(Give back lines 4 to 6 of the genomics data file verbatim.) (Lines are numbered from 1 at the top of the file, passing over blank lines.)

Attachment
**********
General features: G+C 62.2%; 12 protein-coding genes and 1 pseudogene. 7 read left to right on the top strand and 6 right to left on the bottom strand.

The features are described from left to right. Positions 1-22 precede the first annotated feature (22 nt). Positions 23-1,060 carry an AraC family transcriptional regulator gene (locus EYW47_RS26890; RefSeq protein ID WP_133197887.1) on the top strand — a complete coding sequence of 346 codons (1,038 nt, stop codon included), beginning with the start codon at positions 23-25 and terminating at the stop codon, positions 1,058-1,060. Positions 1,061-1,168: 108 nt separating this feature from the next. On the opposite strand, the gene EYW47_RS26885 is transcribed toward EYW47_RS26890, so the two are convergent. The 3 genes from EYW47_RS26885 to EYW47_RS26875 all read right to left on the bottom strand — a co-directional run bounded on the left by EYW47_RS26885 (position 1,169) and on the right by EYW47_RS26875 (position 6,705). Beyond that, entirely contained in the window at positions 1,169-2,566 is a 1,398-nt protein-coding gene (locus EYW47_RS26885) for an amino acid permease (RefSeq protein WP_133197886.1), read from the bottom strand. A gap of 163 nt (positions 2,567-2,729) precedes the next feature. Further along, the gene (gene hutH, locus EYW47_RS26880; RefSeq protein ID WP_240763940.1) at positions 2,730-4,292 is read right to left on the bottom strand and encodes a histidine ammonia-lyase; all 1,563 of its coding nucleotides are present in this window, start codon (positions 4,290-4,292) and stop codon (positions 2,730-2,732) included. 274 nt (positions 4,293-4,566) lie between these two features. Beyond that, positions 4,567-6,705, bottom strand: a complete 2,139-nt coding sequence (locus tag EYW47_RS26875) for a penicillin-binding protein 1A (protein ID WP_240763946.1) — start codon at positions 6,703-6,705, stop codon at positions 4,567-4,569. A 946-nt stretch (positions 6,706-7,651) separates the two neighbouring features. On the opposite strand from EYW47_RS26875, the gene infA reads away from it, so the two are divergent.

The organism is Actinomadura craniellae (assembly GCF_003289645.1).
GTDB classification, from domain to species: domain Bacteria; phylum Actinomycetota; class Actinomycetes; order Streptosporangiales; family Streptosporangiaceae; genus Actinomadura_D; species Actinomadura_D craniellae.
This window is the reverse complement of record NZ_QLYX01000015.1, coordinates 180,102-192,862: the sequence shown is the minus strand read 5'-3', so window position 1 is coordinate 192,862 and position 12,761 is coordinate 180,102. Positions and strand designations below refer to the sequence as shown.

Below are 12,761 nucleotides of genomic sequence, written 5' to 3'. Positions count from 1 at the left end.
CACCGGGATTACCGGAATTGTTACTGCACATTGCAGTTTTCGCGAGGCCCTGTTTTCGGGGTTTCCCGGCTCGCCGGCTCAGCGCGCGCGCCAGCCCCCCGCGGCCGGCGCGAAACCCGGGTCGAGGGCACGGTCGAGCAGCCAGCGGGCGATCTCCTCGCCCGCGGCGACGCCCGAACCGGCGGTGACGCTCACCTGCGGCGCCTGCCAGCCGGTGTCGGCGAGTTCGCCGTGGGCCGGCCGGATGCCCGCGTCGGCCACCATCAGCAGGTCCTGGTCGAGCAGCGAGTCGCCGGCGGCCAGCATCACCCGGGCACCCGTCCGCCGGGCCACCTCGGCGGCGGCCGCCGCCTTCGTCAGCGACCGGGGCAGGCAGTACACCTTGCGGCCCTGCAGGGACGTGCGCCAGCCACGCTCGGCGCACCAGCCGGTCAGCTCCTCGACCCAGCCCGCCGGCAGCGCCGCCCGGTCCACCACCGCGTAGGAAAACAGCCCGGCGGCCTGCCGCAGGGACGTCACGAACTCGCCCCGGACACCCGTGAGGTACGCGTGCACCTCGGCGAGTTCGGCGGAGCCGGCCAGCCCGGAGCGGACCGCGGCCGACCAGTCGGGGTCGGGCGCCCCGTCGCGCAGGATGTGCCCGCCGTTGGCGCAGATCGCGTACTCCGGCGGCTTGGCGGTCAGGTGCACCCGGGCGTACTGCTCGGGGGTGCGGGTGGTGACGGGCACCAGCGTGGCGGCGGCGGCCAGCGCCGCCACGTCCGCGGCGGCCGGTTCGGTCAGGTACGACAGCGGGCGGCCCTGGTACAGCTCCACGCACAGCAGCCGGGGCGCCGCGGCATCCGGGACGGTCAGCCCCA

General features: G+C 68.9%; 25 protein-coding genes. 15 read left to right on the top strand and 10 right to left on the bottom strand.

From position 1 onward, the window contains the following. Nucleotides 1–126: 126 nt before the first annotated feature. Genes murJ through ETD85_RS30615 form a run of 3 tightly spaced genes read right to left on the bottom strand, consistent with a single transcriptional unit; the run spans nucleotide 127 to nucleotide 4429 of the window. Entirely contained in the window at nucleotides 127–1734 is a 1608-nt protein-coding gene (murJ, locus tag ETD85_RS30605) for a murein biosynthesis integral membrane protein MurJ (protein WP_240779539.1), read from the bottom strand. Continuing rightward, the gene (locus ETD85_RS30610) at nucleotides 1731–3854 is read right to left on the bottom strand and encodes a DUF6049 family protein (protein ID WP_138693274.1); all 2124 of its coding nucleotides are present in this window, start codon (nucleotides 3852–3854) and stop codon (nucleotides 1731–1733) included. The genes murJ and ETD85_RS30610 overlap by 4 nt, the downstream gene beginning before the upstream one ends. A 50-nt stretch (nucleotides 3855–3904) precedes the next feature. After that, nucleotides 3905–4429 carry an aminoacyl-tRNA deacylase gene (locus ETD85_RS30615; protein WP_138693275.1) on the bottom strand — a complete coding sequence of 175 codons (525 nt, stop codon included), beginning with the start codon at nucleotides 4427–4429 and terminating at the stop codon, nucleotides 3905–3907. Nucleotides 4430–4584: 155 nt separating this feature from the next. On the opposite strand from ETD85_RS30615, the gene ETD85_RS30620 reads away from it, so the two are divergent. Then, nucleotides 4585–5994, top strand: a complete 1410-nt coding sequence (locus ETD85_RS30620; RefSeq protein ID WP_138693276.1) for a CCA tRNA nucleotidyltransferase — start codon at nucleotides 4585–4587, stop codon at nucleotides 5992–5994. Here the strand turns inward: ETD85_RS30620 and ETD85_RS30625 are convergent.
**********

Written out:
GTDB classification, from domain to species: domain Bacteria; phylum Actinomycetota; class Actinomycetes; order Streptosporangiales; family Streptosporangiaceae; genus Actinomadura_D; species Actinomadura_D craniellae.
This window is the reverse complement of record NZ_QLYX01000015.1, coordinates 180,102-192,862: the sequence shown is the minus strand read 5'-3', so window position 1 is coordinate 192,862 and position 12,761 is coordinate 180,102. Positions and strand designations below refer to the sequence as shown.

Below are 12,761 nucleotides of genomic sequence, written 5' to 3'. Positions count from 1 at the left end.